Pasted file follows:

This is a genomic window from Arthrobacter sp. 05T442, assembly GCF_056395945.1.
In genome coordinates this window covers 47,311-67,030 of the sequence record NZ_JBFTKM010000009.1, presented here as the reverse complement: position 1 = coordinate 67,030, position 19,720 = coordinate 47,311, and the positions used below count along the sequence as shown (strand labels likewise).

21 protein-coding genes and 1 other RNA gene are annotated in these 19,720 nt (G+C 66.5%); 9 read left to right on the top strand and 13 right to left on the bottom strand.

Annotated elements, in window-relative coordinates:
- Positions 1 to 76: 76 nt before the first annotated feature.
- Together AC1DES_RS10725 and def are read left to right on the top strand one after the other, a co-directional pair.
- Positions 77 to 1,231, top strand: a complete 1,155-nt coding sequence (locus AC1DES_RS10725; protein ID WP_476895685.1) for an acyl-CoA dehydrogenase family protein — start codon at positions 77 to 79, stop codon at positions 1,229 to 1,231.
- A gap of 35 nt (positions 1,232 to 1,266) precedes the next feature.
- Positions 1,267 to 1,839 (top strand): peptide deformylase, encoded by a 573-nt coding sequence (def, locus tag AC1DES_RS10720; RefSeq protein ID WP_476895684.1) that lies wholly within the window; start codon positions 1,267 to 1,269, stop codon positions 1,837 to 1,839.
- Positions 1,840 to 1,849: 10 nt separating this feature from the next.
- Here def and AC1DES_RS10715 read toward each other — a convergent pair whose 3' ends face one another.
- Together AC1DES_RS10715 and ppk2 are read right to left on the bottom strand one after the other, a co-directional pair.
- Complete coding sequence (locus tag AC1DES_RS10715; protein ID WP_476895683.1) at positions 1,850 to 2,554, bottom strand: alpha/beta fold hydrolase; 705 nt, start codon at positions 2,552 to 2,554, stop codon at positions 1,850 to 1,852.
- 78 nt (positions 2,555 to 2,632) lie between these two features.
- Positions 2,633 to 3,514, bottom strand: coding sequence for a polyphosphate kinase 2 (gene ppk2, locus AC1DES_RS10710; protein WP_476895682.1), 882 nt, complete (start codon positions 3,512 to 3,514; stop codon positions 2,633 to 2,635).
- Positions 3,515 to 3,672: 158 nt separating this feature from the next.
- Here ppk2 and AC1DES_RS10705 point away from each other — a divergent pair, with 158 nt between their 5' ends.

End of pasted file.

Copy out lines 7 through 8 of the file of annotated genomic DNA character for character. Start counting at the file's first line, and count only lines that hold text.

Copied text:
- Positions 77 to 1,231, top strand: a complete 1,155-nt coding sequence (locus AC1DES_RS10725; protein ID WP_476895685.1) for an acyl-CoA dehydrogenase family protein — start codon at positions 77 to 79, stop codon at positions 1,229 to 1,231.
- A gap of 35 nt (positions 1,232 to 1,266) precedes the next feature.